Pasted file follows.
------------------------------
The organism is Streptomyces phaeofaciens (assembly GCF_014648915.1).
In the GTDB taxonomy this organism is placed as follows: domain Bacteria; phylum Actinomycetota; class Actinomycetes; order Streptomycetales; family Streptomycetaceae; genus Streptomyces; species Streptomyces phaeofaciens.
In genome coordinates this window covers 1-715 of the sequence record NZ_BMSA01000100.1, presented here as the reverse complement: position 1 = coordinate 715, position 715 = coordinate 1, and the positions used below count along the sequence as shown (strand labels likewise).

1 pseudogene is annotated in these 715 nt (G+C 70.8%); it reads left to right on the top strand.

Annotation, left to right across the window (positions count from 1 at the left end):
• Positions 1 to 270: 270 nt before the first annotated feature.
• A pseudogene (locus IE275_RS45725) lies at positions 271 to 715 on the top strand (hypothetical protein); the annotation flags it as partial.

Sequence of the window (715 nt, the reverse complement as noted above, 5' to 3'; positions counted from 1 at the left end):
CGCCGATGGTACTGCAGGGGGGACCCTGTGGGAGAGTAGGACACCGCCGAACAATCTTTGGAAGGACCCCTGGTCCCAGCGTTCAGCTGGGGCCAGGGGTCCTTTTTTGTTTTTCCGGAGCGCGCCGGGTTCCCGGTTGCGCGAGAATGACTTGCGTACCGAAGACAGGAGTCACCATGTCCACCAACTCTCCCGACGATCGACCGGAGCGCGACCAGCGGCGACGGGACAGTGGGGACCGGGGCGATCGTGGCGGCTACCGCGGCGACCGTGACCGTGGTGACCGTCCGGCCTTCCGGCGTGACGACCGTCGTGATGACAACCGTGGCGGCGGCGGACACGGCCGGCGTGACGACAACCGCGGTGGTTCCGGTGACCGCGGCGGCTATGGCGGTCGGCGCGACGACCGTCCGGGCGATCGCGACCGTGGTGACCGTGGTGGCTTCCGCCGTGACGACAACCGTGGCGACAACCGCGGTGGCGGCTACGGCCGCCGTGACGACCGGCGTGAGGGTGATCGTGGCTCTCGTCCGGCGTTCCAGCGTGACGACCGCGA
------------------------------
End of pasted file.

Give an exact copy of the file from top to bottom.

The organism is Streptomyces phaeofaciens (assembly GCF_014648915.1).
In the GTDB taxonomy this organism is placed as follows: domain Bacteria; phylum Actinomycetota; class Actinomycetes; order Streptomycetales; family Streptomycetaceae; genus Streptomyces; species Streptomyces phaeofaciens.
In genome coordinates this window covers 1-715 of the sequence record NZ_BMSA01000100.1, presented here as the reverse complement: position 1 = coordinate 715, position 715 = coordinate 1, and the positions used below count along the sequence as shown (strand labels likewise).

1 pseudogene is annotated in these 715 nt (G+C 70.8%); it reads left to right on the top strand.

Annotation, left to right across the window (positions count from 1 at the left end):
• Positions 1 to 270: 270 nt before the first annotated feature.
• A pseudogene (locus IE275_RS45725) lies at positions 271 to 715 on the top strand (hypothetical protein); the annotation flags it as partial.

Sequence of the window (715 nt, the reverse complement as noted above, 5' to 3'; positions counted from 1 at the left end):
CGCCGATGGTACTGCAGGGGGGACCCTGTGGGAGAGTAGGACACCGCCGAACAATCTTTGGAAGGACCCCTGGTCCCAGCGTTCAGCTGGGGCCAGGGGTCCTTTTTTGTTTTTCCGGAGCGCGCCGGGTTCCCGGTTGCGCGAGAATGACTTGCGTACCGAAGACAGGAGTCACCATGTCCACCAACTCTCCCGACGATCGACCGGAGCGCGACCAGCGGCGACGGGACAGTGGGGACCGGGGCGATCGTGGCGGCTACCGCGGCGACCGTGACCGTGGTGACCGTCCGGCCTTCCGGCGTGACGACCGTCGTGATGACAACCGTGGCGGCGGCGGACACGGCCGGCGTGACGACAACCGCGGTGGTTCCGGTGACCGCGGCGGCTATGGCGGTCGGCGCGACGACCGTCCGGGCGATCGCGACCGTGGTGACCGTGGTGGCTTCCGCCGTGACGACAACCGTGGCGACAACCGCGGTGGCGGCTACGGCCGCCGTGACGACCGGCGTGAGGGTGATCGTGGCTCTCGTCCGGCGTTCCAGCGTGACGACCGCGA